def __init__(self,name,cDict={}):

When you don't provide a cDict argument the default is used which is the
same for every instance. Change the above to

def __init__(self, name, cDict=None):
if cDict is None:
cDict = {}
class mistClassContainer():
def __init__(self,name,dict_of_mistclass={}):

Same here.
def setName(self,n):
self._name=n

def getName(self):
return self._name

Python has properties, so you don't need this just-in-case getter/setter
nonsense.
for k,v in zip(listK,listV):
self._cDict[k]=v

Make that

self._cDict.update(zip(listK, listV))

By the way, not everyone loves Hungarian notation...
 
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T

tinauser

tinauser said:
Hallo list,
here again I have a problem whose solution might be very obvious, but
I really cannot see it:
I have a class having as attribute a dictionary whose keys are names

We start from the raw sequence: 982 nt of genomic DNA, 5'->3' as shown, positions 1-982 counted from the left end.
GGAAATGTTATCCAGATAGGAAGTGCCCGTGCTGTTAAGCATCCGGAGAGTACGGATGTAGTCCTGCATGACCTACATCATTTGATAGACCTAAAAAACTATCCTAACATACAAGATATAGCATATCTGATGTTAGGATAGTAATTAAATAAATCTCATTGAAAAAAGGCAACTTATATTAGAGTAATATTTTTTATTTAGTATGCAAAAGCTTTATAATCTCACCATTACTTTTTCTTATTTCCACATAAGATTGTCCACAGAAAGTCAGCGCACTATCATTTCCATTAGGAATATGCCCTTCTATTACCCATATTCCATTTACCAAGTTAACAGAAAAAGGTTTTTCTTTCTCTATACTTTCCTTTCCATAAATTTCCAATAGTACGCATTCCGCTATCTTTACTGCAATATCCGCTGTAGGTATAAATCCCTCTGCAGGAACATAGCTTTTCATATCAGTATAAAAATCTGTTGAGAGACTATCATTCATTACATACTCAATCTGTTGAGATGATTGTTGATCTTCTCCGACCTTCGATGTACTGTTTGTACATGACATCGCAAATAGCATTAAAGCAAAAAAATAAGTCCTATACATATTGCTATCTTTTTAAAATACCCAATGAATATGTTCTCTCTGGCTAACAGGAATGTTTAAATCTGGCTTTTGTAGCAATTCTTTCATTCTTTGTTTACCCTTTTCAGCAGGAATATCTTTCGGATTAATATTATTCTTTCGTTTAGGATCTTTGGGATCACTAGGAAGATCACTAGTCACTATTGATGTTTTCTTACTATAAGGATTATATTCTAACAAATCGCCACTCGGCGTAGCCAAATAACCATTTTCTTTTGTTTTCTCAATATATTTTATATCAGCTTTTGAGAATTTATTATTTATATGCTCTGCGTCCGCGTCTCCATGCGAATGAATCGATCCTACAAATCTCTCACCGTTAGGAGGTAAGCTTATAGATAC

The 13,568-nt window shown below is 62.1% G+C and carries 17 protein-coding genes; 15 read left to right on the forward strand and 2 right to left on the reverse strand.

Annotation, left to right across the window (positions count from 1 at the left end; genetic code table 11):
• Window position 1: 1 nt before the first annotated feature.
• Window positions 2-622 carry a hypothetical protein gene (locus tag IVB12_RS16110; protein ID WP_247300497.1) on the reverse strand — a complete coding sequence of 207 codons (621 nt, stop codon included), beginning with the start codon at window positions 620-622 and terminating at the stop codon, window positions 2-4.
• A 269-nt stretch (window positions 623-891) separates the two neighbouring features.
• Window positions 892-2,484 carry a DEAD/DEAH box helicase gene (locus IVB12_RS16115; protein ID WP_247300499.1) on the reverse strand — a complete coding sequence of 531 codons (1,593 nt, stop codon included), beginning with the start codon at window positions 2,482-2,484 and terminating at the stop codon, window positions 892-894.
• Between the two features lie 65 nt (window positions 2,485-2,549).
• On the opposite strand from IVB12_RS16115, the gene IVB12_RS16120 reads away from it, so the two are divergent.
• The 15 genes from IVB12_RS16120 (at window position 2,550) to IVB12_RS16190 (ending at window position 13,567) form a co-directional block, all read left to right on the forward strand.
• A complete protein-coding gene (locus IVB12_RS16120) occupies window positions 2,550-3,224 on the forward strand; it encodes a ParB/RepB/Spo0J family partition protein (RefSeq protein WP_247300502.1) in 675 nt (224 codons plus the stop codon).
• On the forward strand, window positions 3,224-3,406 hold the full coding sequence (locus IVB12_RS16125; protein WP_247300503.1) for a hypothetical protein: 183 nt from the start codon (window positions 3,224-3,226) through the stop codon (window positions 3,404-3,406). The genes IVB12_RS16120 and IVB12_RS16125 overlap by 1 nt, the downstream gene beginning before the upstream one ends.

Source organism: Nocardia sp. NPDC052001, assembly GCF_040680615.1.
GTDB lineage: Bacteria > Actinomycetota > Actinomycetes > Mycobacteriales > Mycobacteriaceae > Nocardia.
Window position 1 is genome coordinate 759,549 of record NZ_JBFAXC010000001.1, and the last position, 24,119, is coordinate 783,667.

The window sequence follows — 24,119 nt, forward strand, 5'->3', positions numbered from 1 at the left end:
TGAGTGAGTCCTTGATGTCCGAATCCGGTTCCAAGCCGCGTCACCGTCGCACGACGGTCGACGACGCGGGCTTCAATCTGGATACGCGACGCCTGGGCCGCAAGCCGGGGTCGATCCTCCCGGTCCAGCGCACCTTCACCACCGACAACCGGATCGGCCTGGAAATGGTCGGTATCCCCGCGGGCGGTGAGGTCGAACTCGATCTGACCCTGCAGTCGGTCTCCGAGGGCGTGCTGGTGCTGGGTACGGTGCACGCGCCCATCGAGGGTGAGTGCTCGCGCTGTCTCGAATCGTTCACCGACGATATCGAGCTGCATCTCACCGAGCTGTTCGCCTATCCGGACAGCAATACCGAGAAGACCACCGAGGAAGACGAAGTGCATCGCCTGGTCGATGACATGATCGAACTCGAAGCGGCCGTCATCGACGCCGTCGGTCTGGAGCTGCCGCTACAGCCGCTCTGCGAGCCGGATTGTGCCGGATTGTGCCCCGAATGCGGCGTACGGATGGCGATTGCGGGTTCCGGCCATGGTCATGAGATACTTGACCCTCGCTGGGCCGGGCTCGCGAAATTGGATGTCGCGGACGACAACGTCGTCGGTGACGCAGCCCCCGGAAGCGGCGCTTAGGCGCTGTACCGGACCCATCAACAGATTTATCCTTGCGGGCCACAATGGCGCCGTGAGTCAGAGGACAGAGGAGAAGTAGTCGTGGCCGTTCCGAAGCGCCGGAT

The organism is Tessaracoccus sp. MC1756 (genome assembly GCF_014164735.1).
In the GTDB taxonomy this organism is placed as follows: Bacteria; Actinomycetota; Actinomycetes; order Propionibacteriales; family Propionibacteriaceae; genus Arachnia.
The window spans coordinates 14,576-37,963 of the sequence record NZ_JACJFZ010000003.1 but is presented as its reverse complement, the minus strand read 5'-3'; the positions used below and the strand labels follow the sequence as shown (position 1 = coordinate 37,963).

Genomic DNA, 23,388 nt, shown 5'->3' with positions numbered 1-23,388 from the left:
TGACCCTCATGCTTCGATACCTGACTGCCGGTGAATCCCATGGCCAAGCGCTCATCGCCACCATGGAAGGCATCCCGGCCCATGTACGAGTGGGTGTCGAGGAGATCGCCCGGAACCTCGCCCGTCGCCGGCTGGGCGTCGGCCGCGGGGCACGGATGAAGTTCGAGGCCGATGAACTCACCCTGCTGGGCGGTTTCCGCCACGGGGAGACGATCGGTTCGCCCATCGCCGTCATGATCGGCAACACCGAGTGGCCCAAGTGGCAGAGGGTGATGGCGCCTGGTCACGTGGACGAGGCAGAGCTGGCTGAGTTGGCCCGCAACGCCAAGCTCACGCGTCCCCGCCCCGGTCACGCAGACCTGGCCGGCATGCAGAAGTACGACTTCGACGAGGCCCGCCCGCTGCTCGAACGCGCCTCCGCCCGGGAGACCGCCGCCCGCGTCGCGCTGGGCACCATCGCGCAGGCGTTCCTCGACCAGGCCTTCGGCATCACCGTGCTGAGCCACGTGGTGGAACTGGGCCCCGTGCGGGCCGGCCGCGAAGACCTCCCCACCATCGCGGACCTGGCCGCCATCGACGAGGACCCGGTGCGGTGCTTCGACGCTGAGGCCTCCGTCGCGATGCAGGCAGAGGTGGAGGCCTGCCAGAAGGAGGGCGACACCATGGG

and values are instance of another class.
This second class has in turn as an attribute a dictionary.
I want a function of the first class that can change value of one of
the second class instance's dictionary.
however I cannot do it without modifying this attribute for ALL the
instance of the second class contained in the first class' dictionary.
What I'm doing wrong?
the code:
###############
###can i change a dictionary attribute of an instantated object
without affectin all the instances of that object?
class mistClass():
    def __init__(self,name,cDict={}):

When you don't provide a cDict argument the default is used which is the
same for every instance. Change the above to

def __init__(self, name, cDict=None):
    if cDict is None:
        cDict = {}
class mistClassContainer():
    def __init__(self,name,dict_of_mistclass={}):

Same here.
    def setName(self,n):
        self._name=n
    def getName(self):
        return self._name

Python has properties, so you don't need this just-in-case getter/setter
nonsense.
        for k,v in zip(listK,listV):
            self._cDict[k]=v

Make that

self._cDict.update(zip(listK, listV))

By the way, not everyone loves Hungarian notation...

Thanks both for the reply, I'll take some time to digest so to avoid
further error in the future.Thanks again.